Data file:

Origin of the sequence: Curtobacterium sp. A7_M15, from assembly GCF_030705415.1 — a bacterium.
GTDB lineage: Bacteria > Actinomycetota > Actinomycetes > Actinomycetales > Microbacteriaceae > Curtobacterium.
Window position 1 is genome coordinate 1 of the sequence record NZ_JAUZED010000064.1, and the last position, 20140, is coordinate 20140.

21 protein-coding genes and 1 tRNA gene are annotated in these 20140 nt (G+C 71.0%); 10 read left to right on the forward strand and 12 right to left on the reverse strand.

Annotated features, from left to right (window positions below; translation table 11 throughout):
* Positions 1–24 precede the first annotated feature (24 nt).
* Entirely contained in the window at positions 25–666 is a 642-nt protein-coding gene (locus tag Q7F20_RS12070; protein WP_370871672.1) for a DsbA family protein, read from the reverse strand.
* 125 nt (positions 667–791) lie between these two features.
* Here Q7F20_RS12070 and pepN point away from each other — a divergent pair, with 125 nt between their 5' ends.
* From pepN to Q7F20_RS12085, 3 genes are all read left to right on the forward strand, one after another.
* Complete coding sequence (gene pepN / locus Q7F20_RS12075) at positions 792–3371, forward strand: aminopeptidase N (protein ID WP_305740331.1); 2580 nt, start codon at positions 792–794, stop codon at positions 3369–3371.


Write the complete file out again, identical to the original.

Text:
Origin of the sequence: Curtobacterium sp. A7_M15, from assembly GCF_030705415.1 — a bacterium.
GTDB lineage: Bacteria > Actinomycetota > Actinomycetes > Actinomycetales > Microbacteriaceae > Curtobacterium.
Window position 1 is genome coordinate 1 of the sequence record NZ_JAUZED010000064.1, and the last position, 20140, is coordinate 20140.

21 protein-coding genes and 1 tRNA gene are annotated in these 20140 nt (G+C 71.0%); 10 read left to right on the forward strand and 12 right to left on the reverse strand.

Annotated features, from left to right (window positions below; translation table 11 throughout):
* Positions 1–24 precede the first annotated feature (24 nt).
* Entirely contained in the window at positions 25–666 is a 642-nt protein-coding gene (locus tag Q7F20_RS12070; protein WP_370871672.1) for a DsbA family protein, read from the reverse strand.
* 125 nt (positions 667–791) lie between these two features.
* Here Q7F20_RS12070 and pepN point away from each other — a divergent pair, with 125 nt between their 5' ends.
* From pepN to Q7F20_RS12085, 3 genes are all read left to right on the forward strand, one after another.
* Complete coding sequence (gene pepN / locus Q7F20_RS12075) at positions 792–3371, forward strand: aminopeptidase N (protein ID WP_305740331.1); 2580 nt, start codon at positions 792–794, stop codon at positions 3369–3371.